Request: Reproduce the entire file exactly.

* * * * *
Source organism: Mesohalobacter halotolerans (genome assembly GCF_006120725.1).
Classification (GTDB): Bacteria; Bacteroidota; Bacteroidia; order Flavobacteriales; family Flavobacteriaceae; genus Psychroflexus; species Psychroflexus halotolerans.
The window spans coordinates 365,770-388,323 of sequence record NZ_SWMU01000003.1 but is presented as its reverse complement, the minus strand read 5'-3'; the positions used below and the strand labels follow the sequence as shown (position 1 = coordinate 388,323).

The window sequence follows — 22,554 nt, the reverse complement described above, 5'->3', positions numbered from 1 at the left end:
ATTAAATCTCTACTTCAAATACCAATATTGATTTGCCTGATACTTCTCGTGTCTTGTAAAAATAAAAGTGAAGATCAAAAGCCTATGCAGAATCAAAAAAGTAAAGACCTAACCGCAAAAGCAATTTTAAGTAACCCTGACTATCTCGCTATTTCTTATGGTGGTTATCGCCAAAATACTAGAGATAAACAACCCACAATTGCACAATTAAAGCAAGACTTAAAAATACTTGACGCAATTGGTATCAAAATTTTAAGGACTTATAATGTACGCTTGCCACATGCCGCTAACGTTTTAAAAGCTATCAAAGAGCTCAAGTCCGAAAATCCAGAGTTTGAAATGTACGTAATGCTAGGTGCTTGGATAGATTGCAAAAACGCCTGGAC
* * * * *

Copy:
Source organism: Mesohalobacter halotolerans (genome assembly GCF_006120725.1).
Classification (GTDB): Bacteria; Bacteroidota; Bacteroidia; order Flavobacteriales; family Flavobacteriaceae; genus Psychroflexus; species Psychroflexus halotolerans.
The window spans coordinates 365,770-388,323 of sequence record NZ_SWMU01000003.1 but is presented as its reverse complement, the minus strand read 5'-3'; the positions used below and the strand labels follow the sequence as shown (position 1 = coordinate 388,323).

The window sequence follows — 22,554 nt, the reverse complement described above, 5'->3', positions numbered from 1 at the left end:
ATTAAATCTCTACTTCAAATACCAATATTGATTTGCCTGATACTTCTCGTGTCTTGTAAAAATAAAAGTGAAGATCAAAAGCCTATGCAGAATCAAAAAAGTAAAGACCTAACCGCAAAAGCAATTTTAAGTAACCCTGACTATCTCGCTATTTCTTATGGTGGTTATCGCCAAAATACTAGAGATAAACAACCCACAATTGCACAATTAAAGCAAGACTTAAAAATACTTGACGCAATTGGTATCAAAATTTTAAGGACTTATAATGTACGCTTGCCACATGCCGCTAACGTTTTAAAAGCTATCAAAGAGCTCAAGTCCGAAAATCCAGAGTTTGAAATGTACGTAATGCTAGGTGCTTGGATAGATTGCAAAAACGCCTGGAC